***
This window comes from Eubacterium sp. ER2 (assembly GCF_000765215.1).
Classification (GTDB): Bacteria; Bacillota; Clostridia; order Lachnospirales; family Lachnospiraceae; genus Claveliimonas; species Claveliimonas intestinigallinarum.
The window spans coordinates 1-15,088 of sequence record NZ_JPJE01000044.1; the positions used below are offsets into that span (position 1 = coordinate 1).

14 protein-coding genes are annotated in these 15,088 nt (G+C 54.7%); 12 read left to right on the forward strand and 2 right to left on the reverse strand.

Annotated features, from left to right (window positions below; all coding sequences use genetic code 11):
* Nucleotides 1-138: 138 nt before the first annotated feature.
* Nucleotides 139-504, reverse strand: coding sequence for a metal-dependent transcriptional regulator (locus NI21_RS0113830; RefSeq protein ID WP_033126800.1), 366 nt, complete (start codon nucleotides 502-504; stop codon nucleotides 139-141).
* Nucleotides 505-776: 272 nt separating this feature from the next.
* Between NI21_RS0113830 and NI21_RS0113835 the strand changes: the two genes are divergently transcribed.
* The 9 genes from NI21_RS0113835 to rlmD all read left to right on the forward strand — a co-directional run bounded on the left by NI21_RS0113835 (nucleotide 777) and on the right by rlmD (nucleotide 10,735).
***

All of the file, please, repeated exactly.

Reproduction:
This window comes from Eubacterium sp. ER2 (assembly GCF_000765215.1).
Classification (GTDB): Bacteria; Bacillota; Clostridia; order Lachnospirales; family Lachnospiraceae; genus Claveliimonas; species Claveliimonas intestinigallinarum.
The window spans coordinates 1-15,088 of sequence record NZ_JPJE01000044.1; the positions used below are offsets into that span (position 1 = coordinate 1).

14 protein-coding genes are annotated in these 15,088 nt (G+C 54.7%); 12 read left to right on the forward strand and 2 right to left on the reverse strand.

Annotated features, from left to right (window positions below; all coding sequences use genetic code 11):
* Nucleotides 1-138: 138 nt before the first annotated feature.
* Nucleotides 139-504, reverse strand: coding sequence for a metal-dependent transcriptional regulator (locus NI21_RS0113830; RefSeq protein ID WP_033126800.1), 366 nt, complete (start codon nucleotides 502-504; stop codon nucleotides 139-141).
* Nucleotides 505-776: 272 nt separating this feature from the next.
* Between NI21_RS0113830 and NI21_RS0113835 the strand changes: the two genes are divergently transcribed.
* The 9 genes from NI21_RS0113835 to rlmD all read left to right on the forward strand — a co-directional run bounded on the left by NI21_RS0113835 (nucleotide 777) and on the right by rlmD (nucleotide 10,735).